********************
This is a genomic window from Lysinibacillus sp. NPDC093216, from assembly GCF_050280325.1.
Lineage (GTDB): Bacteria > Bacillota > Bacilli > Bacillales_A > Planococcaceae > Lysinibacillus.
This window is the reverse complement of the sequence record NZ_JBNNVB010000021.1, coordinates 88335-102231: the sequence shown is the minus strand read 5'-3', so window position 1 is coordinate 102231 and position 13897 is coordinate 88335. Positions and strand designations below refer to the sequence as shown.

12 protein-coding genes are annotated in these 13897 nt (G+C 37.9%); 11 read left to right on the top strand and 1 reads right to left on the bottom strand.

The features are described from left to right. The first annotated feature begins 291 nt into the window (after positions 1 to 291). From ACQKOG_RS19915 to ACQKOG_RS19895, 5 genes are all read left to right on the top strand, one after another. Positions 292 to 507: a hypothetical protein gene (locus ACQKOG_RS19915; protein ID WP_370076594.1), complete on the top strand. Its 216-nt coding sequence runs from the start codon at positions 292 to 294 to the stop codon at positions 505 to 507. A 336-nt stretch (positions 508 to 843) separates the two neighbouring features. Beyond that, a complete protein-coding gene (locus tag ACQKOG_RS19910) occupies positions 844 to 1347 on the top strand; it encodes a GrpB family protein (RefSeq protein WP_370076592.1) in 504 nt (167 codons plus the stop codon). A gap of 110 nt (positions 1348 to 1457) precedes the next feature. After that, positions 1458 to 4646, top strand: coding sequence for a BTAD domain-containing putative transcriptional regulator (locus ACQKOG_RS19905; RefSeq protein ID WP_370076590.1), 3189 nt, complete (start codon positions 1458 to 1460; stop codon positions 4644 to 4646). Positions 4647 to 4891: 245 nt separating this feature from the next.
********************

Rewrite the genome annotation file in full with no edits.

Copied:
This is a genomic window from Lysinibacillus sp. NPDC093216, from assembly GCF_050280325.1.
Lineage (GTDB): Bacteria > Bacillota > Bacilli > Bacillales_A > Planococcaceae > Lysinibacillus.
This window is the reverse complement of the sequence record NZ_JBNNVB010000021.1, coordinates 88335-102231: the sequence shown is the minus strand read 5'-3', so window position 1 is coordinate 102231 and position 13897 is coordinate 88335. Positions and strand designations below refer to the sequence as shown.

12 protein-coding genes are annotated in these 13897 nt (G+C 37.9%); 11 read left to right on the top strand and 1 reads right to left on the bottom strand.

The features are described from left to right. The first annotated feature begins 291 nt into the window (after positions 1 to 291). From ACQKOG_RS19915 to ACQKOG_RS19895, 5 genes are all read left to right on the top strand, one after another. Positions 292 to 507: a hypothetical protein gene (locus ACQKOG_RS19915; protein ID WP_370076594.1), complete on the top strand. Its 216-nt coding sequence runs from the start codon at positions 292 to 294 to the stop codon at positions 505 to 507. A 336-nt stretch (positions 508 to 843) separates the two neighbouring features. Beyond that, a complete protein-coding gene (locus tag ACQKOG_RS19910) occupies positions 844 to 1347 on the top strand; it encodes a GrpB family protein (RefSeq protein WP_370076592.1) in 504 nt (167 codons plus the stop codon). A gap of 110 nt (positions 1348 to 1457) precedes the next feature. After that, positions 1458 to 4646, top strand: coding sequence for a BTAD domain-containing putative transcriptional regulator (locus ACQKOG_RS19905; RefSeq protein ID WP_370076590.1), 3189 nt, complete (start codon positions 1458 to 1460; stop codon positions 4644 to 4646). Positions 4647 to 4891: 245 nt separating this feature from the next.